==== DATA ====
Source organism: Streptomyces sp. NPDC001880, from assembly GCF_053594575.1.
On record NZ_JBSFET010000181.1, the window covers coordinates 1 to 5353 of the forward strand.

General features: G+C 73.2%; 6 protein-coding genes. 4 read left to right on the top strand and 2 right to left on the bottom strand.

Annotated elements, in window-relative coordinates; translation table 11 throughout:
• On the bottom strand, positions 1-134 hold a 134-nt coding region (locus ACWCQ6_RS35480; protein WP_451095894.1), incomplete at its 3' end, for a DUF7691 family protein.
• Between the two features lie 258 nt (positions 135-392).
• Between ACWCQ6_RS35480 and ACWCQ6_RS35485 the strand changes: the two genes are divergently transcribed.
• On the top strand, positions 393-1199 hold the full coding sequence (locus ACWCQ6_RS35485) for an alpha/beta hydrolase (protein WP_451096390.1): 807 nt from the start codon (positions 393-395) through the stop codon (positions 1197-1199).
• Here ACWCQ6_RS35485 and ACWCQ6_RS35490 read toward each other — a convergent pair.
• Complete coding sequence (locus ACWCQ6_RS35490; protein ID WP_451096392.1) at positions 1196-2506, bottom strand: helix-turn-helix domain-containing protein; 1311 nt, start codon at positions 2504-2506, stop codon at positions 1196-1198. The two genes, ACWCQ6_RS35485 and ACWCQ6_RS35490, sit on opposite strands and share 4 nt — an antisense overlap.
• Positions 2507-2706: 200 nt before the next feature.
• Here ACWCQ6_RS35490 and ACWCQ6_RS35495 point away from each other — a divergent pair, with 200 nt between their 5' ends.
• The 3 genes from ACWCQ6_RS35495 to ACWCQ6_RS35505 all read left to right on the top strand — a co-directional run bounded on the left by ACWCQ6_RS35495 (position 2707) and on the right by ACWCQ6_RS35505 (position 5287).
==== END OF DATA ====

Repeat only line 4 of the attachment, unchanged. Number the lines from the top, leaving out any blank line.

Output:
Annotated elements, in window-relative coordinates; translation table 11 throughout: